No evidence that SARS-CoV-2 was engineered in a laboratory, contrary to claim by Li-Meng Yan
Claims that the virus SARS-CoV-2 was engineered in a laboratory haven’t been substantiated by evidence. The virus’ genome and evolutionary trajectory are consistent with those of naturally-occurring viruses. Based on the scientific evidence so far, the consensus held by experts is that the virus most likely emerged naturally, by evolving in animals before later jumping to humans (zoonosis).
Inadequate support: To date, scientific evidence indicates that the virus SARS-CoV-2 is a product of natural evolution, not genetic engineering. Yan didn’t provide any evidence to support her claims that the virus was genetically engineered and deliberately released.
An article published by the website AnonHQ.com promoted claims by scientist Li-Meng Yan that the virus SARS-CoV-2 was engineered at the Wuhan Institute of Virology and released on purpose by the Chinese government. This isn’t the first time that Yan made unsubstantiated claims about the origin of COVID-19. In September 2020, Yan and her colleagues published a preprint, a paper that hasn’t been peer-reviewed by other scientists, claiming that “genetic evidence within the Spike gene of SARS-CoV-2” suggested that the virus was genetically manipulated.
Nevertheless, Yan’s claims reemerged following a 29 April 2022 interview of Yan by Joe Hoft, who publishes the Gateway Pundit, a website that promotes conspiracy theories and disinformation on subjects ranging from the Parkland School shooting to the U.S. presidential elections to COVID-19. That interview received more than 109,000 views and was also promoted by the Gateway Pundit in an article.
Despite the claim that Yan “[provided] evidence that the COVID-19 virus was created in a laboratory”, present in both the AnonHQ.com and Gateway Pundit articles, she has yet to actually do so. She presented no new evidence during the interview for her claims. Health Feedback reached out to Yan to request her evidence, and will update this review if new information becomes available.
Although the 2020 preprint by Yan and her colleagues provided a veneer of scientific evidence for her claims, experts who reviewed it pointed out several problems with their analysis. Health Feedback reviewed the preprint in detail here.
For example, Yan cited the presence of “unique restriction sites” in SARS-CoV-2 as evidence of genetic manipulation. Restriction sites are specific sequences in the genome, recognized by proteins called restriction enzymes, that researchers use to cut and manipulate genes. But these sequences aren’t unique to SARS-CoV-2. Virologist Kristian Andersen pointed out that the bat coronavirus RaTG also carries these sites, but Yan et al. had simply excluded it from consideration in their analyses. In fact, these sites occur commonly in nature: adenoviruses and even plants share some of the same restriction sites found in SARS-CoV-2.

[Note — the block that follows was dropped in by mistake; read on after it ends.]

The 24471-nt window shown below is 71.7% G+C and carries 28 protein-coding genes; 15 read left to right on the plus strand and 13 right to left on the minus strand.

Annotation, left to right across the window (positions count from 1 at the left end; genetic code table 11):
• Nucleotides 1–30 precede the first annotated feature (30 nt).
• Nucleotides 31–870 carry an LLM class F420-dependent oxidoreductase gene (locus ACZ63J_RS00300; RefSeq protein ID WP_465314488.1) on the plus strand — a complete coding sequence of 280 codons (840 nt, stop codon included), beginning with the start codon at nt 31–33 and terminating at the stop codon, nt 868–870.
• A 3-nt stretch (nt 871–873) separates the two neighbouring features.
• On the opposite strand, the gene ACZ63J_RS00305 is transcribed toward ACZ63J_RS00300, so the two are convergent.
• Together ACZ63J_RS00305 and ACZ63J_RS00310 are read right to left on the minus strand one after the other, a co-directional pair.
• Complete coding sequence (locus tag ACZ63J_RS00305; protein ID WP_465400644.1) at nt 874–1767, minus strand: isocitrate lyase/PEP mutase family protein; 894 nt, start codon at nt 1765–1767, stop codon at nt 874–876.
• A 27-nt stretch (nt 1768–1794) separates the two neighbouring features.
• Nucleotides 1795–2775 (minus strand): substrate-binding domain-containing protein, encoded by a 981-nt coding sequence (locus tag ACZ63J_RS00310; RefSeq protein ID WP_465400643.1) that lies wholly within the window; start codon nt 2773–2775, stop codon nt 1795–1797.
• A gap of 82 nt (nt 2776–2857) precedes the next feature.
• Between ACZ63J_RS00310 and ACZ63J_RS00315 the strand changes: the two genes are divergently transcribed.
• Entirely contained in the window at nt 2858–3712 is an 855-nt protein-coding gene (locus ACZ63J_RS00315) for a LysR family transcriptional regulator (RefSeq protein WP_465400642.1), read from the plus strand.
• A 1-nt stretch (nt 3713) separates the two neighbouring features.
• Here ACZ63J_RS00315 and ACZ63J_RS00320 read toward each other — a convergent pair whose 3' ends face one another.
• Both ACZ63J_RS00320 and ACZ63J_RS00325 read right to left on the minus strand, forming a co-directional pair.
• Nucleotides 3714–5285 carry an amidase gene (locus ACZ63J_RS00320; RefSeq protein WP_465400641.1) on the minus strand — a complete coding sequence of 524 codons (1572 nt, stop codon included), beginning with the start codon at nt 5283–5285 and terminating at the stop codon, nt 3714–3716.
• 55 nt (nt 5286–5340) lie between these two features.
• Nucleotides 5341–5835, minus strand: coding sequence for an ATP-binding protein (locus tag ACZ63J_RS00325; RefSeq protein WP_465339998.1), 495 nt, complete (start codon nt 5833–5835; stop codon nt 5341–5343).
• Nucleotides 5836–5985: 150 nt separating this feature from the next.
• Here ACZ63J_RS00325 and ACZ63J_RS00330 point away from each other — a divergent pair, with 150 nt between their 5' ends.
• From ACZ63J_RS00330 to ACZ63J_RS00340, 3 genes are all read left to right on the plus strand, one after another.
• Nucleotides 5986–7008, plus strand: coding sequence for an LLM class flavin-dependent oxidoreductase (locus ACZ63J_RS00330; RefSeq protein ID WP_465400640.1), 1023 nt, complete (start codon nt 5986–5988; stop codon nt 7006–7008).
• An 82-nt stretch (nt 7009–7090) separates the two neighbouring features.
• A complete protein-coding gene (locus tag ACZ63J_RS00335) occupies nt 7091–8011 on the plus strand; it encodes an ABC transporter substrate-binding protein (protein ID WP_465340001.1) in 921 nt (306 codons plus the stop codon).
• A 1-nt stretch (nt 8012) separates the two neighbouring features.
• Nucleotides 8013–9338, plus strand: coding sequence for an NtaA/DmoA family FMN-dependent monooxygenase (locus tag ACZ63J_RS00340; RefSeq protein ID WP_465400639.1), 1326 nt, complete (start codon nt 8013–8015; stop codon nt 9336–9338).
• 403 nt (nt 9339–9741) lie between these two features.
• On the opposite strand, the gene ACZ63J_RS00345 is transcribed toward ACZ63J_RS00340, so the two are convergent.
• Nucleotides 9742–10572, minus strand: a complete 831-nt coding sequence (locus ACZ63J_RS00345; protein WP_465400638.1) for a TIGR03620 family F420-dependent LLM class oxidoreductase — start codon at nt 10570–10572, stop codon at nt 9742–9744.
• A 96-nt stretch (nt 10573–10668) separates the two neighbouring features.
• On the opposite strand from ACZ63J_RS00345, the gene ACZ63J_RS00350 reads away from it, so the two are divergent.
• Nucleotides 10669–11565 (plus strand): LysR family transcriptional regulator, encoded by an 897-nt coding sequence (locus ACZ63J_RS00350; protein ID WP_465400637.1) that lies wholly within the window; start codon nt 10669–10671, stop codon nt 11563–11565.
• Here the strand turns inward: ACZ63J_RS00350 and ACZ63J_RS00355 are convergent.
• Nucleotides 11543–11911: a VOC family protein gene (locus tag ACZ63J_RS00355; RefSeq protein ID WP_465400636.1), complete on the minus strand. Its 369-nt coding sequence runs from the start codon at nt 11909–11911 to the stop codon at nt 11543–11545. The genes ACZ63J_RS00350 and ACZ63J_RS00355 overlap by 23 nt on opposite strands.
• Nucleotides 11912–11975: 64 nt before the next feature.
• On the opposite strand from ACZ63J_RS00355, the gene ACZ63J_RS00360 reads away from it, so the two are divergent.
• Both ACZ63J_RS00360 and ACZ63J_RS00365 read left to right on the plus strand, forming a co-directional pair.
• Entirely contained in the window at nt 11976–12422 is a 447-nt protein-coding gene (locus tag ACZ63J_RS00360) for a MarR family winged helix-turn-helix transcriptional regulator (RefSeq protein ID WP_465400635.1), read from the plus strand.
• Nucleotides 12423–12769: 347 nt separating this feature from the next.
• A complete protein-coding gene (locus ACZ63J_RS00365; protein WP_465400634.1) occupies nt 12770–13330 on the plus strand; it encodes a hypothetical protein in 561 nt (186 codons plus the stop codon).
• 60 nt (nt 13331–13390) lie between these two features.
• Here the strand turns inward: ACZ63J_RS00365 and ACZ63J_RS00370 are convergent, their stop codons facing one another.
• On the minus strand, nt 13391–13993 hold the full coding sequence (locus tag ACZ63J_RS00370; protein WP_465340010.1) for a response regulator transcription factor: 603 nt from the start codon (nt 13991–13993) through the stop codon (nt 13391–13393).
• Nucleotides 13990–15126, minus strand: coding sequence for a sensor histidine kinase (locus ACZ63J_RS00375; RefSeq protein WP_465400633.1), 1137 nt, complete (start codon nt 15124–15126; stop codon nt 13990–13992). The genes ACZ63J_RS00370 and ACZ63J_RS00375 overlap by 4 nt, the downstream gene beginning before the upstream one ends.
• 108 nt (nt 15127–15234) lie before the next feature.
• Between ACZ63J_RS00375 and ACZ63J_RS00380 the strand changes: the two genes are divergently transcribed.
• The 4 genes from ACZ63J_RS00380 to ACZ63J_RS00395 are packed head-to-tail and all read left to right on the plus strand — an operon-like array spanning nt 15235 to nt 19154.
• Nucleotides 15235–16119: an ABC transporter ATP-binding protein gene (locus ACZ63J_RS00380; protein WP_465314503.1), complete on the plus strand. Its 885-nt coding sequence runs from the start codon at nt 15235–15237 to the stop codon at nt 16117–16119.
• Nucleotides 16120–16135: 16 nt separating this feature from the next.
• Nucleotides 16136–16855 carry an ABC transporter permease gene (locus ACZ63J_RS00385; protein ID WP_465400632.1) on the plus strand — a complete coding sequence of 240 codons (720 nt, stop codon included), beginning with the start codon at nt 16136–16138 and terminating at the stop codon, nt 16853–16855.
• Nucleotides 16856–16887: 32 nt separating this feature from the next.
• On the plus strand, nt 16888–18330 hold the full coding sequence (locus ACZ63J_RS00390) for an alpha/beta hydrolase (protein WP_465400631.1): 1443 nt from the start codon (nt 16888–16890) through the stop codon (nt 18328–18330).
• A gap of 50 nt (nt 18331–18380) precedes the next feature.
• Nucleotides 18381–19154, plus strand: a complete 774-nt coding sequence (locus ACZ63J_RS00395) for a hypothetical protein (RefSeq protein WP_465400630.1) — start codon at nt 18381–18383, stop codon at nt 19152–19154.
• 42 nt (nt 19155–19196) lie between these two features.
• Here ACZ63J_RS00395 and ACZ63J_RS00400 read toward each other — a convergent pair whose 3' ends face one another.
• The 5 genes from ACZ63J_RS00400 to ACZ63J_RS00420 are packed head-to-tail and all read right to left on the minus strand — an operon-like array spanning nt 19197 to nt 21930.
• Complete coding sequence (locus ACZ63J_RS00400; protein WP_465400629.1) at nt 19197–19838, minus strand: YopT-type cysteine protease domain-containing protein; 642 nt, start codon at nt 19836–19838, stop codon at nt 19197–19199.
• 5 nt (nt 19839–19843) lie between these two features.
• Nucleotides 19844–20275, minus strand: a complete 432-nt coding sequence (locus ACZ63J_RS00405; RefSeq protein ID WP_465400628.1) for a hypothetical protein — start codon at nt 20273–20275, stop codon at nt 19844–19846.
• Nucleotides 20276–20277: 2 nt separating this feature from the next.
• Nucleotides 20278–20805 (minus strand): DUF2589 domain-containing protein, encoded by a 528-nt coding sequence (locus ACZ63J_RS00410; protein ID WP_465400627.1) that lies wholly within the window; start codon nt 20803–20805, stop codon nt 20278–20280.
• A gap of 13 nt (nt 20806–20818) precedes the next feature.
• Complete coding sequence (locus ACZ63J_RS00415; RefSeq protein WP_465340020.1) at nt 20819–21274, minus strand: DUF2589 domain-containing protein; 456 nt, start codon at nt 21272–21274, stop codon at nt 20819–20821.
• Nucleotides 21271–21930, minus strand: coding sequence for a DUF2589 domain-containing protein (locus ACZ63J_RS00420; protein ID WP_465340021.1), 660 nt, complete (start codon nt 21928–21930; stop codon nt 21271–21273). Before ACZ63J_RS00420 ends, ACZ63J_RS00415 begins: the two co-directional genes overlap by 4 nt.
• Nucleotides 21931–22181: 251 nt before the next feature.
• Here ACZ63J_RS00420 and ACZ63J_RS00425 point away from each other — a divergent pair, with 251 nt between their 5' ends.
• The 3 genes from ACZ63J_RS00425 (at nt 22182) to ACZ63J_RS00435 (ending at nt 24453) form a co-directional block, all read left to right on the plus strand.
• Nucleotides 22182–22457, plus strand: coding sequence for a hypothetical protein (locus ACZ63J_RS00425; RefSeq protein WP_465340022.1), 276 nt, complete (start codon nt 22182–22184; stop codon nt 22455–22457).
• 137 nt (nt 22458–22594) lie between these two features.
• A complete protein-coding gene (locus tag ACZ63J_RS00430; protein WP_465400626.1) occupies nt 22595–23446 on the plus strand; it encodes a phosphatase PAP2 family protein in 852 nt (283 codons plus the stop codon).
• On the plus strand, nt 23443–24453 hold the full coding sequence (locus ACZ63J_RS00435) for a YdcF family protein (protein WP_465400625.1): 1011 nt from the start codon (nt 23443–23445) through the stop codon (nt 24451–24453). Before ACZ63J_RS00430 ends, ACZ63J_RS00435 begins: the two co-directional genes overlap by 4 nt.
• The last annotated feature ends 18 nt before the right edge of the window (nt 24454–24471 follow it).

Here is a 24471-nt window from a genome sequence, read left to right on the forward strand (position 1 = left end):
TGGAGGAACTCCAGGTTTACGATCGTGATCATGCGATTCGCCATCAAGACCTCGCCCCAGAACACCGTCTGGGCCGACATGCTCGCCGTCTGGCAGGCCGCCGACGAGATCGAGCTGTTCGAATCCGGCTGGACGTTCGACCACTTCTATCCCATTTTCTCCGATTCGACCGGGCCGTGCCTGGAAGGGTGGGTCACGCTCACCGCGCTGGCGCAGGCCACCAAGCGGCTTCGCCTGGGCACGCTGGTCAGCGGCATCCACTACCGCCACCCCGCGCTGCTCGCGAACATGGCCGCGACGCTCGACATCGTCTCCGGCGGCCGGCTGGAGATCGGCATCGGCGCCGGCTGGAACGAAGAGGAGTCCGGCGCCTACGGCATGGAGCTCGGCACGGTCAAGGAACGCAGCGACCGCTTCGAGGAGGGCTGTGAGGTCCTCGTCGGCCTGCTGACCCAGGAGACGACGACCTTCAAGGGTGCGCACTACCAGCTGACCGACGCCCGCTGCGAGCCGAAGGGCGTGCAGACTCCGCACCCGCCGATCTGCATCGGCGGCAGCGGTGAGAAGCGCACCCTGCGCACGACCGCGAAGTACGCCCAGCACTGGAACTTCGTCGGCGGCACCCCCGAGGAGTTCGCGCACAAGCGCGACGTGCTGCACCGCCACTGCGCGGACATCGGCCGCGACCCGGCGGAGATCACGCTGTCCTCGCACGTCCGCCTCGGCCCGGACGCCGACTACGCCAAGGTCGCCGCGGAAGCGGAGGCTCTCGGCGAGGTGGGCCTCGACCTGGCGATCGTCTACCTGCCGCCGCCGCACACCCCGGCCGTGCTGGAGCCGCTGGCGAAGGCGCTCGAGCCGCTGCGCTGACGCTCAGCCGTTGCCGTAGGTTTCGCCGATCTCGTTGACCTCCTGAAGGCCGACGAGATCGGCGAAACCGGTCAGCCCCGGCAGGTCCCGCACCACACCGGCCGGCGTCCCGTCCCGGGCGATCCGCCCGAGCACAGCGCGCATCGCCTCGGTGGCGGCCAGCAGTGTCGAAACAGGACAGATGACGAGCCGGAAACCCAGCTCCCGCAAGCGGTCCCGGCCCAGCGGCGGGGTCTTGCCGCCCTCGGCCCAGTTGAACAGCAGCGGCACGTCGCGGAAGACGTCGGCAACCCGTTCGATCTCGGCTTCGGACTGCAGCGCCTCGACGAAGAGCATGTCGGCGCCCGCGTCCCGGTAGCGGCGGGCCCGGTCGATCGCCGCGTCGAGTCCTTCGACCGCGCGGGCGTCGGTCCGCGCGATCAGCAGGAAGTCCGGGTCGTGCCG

Yan also claimed that a previously identified bat coronavirus ZC45 likely provided the genetic backbone for engineering SARS-CoV-2. Several experts pointed out that this was implausible, as ZC45 was only 89% identical to SARS-CoV-2. Marvin Reitz, a virologist at the University of Maryland, stated in his review of the preprint: “[I]t still would require more than 3,000 nucleotide substitutions [for ZC45] to become SARS-CoV-2. This is not even slightly credible; it beggars reason.”
Notwithstanding the criticism of the preprint, Yan and her colleagues published another preprint, this time claiming that known coronaviruses sharing genetic similarities to SARS-CoV-2 had simply been fabricated, in order to prop up the hypothesis that SARS-CoV-2 arose naturally.
But Emma Hodcroft, a postdoctoral fellow at the University of Basel and co-developer of the Nextstrain project that studies the evolution of pathogens, including SARS-CoV-2, pointed out that “most of the samples that Yan’s group says are fake predate the start of the pandemic”:
“‘This accusation implies there were years of coordination and fake sequence generation,” Hodcroft said, adding: “This is an incredible claim, and would require a significant evidence burden to back it up, which is missing from the paper.’”
To date, scientific evidence doesn’t support the claim that the virus was engineered. Scientists have examined the virus for signs of genetic manipulation, but have found none. So far Yan and her colleagues have failed to produce convincing evidence to the contrary.
During the interview with Joe Hoft, Yan also claimed that the virus was released intentionally by the Chinese government, once again without providing evidence to support her claim. This review refrains from assessing the veracity of this claim, because there is no evidence to either prove or disprove it. Similarly, the hypothesis that the virus was leaked from a laboratory still remains under consideration by scientists, as there is no evidence to support or refute it.
But one thing that scientists have determined with a high degree of certainty, based on the scientific evidence so far, is that the virus is the product of natural evolution. Its genetic features and evolutionary trajectory are consistent with those of naturally-occurring viruses and can already be explained by known evolutionary mechanisms.
- 1 – Gerber et al. (2001) Outbreak of Adenovirus Genome Type 7d2 Infection in a Pediatric Chronic-Care Facility and Tertiary-Care Hospital. Clinical Infectious Diseases.
- 2 – Ayliffe et al. (1998) Analysis of plastid DNA-like sequences within the nuclear genomes of higher plants. Molecular Biology and Evolution.
- 3 – Holmes et al. (2021) The origins of SARS-CoV-2: A critical review. Cell.